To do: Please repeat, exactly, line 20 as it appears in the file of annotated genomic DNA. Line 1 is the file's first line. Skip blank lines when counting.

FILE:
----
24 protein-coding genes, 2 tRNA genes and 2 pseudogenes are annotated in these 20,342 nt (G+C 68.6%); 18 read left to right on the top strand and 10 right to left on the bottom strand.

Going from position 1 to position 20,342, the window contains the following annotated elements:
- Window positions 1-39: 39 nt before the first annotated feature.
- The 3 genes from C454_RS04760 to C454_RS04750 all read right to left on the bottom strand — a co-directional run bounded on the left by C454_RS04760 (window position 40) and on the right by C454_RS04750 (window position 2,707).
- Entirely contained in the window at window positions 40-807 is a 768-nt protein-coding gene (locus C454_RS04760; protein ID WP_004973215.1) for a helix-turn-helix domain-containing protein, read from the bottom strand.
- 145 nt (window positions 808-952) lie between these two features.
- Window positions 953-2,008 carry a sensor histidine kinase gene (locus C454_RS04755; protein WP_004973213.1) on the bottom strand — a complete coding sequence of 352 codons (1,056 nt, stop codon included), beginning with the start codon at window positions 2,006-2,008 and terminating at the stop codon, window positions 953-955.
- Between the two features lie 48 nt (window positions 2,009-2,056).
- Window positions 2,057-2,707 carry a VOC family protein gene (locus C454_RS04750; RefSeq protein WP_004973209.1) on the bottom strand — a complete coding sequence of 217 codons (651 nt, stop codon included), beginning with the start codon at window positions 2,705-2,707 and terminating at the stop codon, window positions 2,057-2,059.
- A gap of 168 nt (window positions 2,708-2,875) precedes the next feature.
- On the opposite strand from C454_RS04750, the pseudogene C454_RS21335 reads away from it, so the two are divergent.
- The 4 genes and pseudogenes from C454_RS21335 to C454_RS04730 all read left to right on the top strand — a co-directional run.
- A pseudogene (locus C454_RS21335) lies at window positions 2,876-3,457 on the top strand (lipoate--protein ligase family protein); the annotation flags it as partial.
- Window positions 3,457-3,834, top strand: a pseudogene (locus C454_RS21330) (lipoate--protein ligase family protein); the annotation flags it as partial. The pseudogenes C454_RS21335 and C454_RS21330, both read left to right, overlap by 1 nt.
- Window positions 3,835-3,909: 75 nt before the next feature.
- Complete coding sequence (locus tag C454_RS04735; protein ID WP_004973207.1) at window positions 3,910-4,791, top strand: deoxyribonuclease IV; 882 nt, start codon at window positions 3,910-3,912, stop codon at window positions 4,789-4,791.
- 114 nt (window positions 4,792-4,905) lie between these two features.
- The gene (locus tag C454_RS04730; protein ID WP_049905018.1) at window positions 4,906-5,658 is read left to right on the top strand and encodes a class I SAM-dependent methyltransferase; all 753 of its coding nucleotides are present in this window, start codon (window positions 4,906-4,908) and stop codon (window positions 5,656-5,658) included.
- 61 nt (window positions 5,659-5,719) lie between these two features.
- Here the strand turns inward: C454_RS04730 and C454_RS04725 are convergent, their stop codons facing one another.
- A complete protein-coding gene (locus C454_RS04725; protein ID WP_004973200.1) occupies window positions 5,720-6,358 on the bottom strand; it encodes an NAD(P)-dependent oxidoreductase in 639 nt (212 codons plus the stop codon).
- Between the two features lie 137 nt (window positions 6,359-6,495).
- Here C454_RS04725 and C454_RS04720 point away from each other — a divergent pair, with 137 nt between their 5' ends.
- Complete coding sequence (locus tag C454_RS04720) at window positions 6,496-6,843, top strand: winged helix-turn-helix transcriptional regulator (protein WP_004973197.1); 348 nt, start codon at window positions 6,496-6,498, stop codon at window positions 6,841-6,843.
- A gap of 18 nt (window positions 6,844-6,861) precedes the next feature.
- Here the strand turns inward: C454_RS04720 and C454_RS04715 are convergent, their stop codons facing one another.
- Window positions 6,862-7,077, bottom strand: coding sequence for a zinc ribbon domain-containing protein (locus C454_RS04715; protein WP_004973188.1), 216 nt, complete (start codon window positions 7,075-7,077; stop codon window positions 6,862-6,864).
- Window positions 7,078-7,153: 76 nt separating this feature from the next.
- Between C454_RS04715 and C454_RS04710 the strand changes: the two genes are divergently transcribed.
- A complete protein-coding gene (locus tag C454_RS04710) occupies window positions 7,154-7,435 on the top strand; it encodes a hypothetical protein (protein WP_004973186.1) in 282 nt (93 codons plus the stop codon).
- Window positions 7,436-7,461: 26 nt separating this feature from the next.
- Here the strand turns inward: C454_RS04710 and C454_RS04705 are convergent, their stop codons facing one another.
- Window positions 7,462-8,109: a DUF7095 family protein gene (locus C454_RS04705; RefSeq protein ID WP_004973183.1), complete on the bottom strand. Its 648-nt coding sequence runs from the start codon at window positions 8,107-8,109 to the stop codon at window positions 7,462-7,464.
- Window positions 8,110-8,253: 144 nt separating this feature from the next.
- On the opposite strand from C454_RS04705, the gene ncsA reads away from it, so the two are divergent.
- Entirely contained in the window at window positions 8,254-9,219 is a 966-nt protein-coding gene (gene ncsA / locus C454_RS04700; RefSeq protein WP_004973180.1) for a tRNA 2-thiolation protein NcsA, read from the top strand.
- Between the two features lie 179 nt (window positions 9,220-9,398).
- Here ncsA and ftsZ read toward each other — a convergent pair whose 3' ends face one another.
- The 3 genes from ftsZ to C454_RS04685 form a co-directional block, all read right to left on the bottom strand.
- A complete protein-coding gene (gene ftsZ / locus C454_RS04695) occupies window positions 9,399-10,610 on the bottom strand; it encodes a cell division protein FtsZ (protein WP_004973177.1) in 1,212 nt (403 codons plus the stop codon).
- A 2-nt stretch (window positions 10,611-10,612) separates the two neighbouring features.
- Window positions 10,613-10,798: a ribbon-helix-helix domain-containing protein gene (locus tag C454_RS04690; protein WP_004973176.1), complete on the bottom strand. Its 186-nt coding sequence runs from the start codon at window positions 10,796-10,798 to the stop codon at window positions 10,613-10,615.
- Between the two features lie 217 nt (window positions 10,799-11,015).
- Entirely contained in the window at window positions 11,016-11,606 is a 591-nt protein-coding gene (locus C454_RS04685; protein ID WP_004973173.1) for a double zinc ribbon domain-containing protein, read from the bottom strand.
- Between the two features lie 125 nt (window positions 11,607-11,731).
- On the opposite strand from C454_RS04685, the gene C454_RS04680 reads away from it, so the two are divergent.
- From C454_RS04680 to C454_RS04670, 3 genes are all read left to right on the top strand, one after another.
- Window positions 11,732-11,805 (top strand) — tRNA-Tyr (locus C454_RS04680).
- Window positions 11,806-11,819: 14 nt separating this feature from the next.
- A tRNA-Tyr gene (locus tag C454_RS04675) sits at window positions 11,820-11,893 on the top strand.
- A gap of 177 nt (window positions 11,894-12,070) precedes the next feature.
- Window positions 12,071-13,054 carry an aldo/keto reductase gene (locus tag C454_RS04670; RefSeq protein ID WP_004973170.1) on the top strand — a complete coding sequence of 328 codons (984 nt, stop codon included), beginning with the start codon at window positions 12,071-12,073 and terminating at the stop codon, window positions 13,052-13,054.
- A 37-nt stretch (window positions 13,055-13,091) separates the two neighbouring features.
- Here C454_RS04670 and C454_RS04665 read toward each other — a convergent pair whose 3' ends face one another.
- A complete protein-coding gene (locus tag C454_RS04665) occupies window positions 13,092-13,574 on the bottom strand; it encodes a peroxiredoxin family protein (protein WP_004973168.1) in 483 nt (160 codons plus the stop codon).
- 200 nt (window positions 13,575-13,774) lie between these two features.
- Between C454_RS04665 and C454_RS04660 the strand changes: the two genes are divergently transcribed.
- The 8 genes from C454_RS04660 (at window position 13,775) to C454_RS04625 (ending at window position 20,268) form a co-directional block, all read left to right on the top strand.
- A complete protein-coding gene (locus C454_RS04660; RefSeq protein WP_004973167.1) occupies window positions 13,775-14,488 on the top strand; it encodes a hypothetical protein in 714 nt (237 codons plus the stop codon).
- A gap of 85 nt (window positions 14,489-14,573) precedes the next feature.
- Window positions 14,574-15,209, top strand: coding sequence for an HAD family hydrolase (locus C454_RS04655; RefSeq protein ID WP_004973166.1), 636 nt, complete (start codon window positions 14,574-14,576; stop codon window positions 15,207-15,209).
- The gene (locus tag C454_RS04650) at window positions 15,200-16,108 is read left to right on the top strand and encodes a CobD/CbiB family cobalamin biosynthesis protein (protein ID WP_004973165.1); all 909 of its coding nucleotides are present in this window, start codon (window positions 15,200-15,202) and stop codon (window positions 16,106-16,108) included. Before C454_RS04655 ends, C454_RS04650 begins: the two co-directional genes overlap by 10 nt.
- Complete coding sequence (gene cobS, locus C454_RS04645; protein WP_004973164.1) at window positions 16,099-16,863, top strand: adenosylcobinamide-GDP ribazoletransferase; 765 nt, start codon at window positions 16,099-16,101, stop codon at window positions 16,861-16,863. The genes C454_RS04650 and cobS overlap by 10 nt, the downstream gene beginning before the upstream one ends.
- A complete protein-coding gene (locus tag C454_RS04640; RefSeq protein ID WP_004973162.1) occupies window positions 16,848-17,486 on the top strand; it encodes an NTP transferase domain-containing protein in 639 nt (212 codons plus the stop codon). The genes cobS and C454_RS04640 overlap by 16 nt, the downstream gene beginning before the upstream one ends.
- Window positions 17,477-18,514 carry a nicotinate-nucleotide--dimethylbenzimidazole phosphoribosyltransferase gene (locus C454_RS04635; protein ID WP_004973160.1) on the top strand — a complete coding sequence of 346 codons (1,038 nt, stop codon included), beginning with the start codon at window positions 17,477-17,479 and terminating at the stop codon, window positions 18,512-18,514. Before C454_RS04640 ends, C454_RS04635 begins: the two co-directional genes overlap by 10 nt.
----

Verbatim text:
- Here the strand turns inward: C454_RS04730 and C454_RS04725 are convergent, their stop codons facing one another.